L/O #4- Commitment and perseverance

Duke Of Edinburgh

Photo taken by Mr Lockwood at Kogalla Falls on Duke of Edinburgh.

I think all my activities allow me to show commitment and perseverance, however I’d like to focus on Duke of Edinburgh. To gain the award, it is mandatory to complete a certain amount of hours of service and creative activities. Therefore, it inherently requires commitment. It is not just a fun camping trip for a day or two, rather a series of activities that take months to complete.

Commitment and perseverance also come into play when on the hike itself. It can seem tiring and strenuous, but is important to keep a strong mentality and remember that the view at the top is always worth it!

L/O#5- Collaborative working


As a member of the Student Government Association, I was able to work collaboratively as well as show leadership skills in bettering the school atmosphere. Especially through the pandemic, our teamwork and due diligence was exercised to the maximum as we wanted to retain school spirit even through online school. We planned many events and spirit weeks, and I learnt how to work with other students and liase with the teachers in achieving a task. I really enjoyed being a part of the school in this way, and it really allowed me to feel part of the school community.

L/O#6- Global significance

Climate strike

As an inhabitant of a coastline city, there is an inherent responsibility to care for the beaches. Every week or two weeks, there are organised beach clean ups in Colombo, I did attend as much as possible The threat of climate change is becoming more and more tangible as time passes. In the presence of a common enemy, the global community of young people are wholesomely uniting, and I wish to stand with them. Inspired by Greta Thunberg, global warming activists are excessively students and children, who fear for their own futures, realising that caring for the planet is essentially caring for themselves.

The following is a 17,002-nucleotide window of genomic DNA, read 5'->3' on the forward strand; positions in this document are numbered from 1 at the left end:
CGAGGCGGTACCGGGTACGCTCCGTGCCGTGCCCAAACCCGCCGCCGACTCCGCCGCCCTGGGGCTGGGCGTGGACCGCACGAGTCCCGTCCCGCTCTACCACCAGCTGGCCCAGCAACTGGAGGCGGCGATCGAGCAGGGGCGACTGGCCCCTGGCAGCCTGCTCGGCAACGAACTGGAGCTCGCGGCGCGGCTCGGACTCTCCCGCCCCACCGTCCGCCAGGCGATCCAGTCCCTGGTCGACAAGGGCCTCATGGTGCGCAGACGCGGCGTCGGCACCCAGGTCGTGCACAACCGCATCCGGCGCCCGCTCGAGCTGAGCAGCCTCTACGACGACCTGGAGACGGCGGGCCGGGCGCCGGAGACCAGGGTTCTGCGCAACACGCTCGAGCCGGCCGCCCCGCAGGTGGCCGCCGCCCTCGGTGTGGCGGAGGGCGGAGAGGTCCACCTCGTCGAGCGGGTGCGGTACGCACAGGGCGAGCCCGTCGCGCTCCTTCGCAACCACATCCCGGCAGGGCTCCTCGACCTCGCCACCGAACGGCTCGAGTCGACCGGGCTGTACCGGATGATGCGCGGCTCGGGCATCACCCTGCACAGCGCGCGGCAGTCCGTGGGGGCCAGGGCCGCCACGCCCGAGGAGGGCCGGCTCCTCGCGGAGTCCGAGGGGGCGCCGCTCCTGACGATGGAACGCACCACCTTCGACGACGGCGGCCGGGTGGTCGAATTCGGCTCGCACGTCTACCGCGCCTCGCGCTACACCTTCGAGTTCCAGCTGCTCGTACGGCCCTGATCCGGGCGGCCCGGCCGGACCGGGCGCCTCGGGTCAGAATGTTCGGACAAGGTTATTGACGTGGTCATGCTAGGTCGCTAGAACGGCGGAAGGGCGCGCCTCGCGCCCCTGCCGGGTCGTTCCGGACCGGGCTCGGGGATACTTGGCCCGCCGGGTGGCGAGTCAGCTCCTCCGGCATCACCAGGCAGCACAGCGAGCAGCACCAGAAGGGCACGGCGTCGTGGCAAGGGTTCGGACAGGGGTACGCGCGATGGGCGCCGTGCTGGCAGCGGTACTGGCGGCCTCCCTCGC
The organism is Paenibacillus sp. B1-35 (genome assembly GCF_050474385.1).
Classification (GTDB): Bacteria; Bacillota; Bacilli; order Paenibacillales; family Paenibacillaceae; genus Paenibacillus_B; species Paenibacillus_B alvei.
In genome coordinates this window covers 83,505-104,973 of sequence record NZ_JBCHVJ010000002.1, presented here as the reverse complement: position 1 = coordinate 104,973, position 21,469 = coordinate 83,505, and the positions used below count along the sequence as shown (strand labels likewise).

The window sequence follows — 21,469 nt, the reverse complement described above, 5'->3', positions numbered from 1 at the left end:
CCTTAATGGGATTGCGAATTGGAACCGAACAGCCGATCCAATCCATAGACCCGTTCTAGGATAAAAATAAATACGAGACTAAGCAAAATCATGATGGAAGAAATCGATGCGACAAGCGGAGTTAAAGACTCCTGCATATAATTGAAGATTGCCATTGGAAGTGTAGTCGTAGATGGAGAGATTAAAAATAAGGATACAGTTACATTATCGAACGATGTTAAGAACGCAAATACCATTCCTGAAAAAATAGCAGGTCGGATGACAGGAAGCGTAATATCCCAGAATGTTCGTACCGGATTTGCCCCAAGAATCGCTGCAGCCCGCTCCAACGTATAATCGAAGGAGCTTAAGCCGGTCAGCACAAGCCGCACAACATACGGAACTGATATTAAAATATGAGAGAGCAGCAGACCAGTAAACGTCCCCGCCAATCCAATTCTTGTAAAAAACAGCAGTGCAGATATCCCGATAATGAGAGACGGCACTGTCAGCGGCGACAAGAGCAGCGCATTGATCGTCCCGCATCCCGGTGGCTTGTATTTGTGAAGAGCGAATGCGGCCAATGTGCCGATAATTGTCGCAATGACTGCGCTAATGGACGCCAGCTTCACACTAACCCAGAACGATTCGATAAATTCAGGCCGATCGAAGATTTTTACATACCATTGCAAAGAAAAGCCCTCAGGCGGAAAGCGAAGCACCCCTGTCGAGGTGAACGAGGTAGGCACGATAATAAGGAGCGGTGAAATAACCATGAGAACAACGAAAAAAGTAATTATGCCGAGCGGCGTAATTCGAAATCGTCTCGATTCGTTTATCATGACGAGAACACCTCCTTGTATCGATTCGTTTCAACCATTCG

Furthermore, some students and I did organise a school climate strike to show our solidarity with this cause.

L/O #7- Ethics and choices

Girls For Girls

Photo taken by author while serving ice cream to the girls from the Emerge center

Girls for girls is a service group exclusively for girls, axiomatically, in partnership with the Emerge centre, an association supplying relief for victims of sexual violence, an unfortunately common issue in Sri Lankan society. Every Thursday, the girls come to school, or we go to them, and we play games together. Although the experience seems so novel, I’m always weary of the trauma that these young women have undergone in their past. My interactions are natural but always carefully calculated. My Sinhala is very broken, however I am still able to communicate with the girls. I plan to improve my Sinhala greatly throughout the two years I will be in this service, so I can maximise my relationships with the girls. Service is very eye opening. I am able to interact with the community in places I wouldn’t normally be exposed to, especially as society has become so polarised.